One of the main ways coffee is graded is origin. This has a lot to do with the texture and flavor of the beans. And while patronage may come down to personal preference, some of the hype around origin is linked to the the idea of authenticity. Who can claim coffee? Who can wield it? And consequently speak with some authority on its properties and control the supply? Ethiopia, the country linked to the original legends of discovery, actually has the smallest output which is partly due to the socio-political history of the African continent overall.
While Peru is not one of the "top" producers of coffee, it is still a major exporter. So Peruvian coffee is likely more valuable outside of the country. For example as this article suggests, as Colombia's hold on the coffee market slips, Colombian growers are looking to roasters to help boost their sales. However, there is no word on whether the product would be marketed internally—efforts seem to be focused on a global market.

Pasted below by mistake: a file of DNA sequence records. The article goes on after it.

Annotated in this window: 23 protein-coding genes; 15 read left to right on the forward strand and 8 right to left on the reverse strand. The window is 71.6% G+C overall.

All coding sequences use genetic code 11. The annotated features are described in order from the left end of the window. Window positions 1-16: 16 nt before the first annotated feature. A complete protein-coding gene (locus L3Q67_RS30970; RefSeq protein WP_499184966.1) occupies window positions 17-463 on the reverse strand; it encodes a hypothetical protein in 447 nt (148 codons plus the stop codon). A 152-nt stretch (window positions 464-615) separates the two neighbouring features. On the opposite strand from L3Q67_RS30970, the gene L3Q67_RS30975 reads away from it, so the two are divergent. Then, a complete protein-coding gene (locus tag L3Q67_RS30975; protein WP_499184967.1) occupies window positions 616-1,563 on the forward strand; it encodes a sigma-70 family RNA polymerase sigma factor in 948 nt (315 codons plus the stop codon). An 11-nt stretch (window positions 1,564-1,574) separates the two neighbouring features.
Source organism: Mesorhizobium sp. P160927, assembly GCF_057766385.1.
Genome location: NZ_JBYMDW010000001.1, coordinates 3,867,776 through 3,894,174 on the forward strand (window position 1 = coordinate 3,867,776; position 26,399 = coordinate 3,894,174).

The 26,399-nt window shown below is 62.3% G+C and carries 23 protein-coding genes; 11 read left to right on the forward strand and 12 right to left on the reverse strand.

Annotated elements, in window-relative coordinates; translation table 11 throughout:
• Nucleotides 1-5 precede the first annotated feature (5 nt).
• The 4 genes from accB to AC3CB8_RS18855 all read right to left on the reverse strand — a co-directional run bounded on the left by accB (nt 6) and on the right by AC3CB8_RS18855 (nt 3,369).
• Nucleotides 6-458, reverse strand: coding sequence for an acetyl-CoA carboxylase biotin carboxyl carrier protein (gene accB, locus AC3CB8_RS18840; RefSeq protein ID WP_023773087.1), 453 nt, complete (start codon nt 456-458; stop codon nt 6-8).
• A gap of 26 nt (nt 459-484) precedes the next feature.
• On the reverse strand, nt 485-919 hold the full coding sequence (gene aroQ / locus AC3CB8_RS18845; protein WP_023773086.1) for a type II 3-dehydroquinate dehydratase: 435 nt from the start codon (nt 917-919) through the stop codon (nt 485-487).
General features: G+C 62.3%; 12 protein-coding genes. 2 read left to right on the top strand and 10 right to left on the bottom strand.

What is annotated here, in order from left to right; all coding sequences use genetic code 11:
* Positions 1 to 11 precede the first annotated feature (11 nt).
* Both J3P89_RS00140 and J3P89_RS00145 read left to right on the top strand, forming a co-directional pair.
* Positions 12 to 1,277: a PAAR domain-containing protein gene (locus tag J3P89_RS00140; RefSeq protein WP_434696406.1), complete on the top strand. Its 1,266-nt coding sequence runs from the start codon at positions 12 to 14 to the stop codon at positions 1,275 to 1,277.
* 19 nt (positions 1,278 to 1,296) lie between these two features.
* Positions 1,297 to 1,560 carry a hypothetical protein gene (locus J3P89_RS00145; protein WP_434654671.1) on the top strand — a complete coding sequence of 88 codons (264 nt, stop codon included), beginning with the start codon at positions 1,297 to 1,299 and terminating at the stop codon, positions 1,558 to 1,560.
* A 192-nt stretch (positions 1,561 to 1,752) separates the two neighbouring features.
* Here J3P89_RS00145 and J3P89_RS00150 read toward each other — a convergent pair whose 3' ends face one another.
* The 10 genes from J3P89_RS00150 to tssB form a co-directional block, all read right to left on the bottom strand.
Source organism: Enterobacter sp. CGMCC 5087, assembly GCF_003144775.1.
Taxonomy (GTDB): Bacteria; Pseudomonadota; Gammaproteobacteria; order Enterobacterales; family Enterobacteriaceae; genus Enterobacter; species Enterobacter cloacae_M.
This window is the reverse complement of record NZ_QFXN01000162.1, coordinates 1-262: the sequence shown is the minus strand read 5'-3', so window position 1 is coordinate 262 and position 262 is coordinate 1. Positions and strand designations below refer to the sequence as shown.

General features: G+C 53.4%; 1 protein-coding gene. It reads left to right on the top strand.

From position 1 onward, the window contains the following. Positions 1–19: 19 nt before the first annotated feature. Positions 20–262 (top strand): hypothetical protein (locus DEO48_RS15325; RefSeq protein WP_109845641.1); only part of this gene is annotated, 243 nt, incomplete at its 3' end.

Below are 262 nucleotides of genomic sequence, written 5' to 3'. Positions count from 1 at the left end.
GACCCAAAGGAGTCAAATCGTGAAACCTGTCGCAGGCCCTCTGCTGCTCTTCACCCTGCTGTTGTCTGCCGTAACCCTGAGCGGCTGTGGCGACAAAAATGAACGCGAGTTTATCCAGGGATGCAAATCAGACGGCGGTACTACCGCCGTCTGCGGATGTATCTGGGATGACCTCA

It may very well be that if market demands drop low enough, there may be a concerted effort to develop Peru as a coffee destination—a place where coffee is grown and savored, and experienced in a new way. But that change would have to begin with changing Peruvians' relationship with the drink and would required a concentrated effort from government powers and the growers themselves and would represent a significant shift in the cultural climate of Peru.
Readers interested in the relationship between consumption and production may want to read Sidney Mintz's Sweetness and Power.
Many thanks to Kevin Birth for his time and thoughts!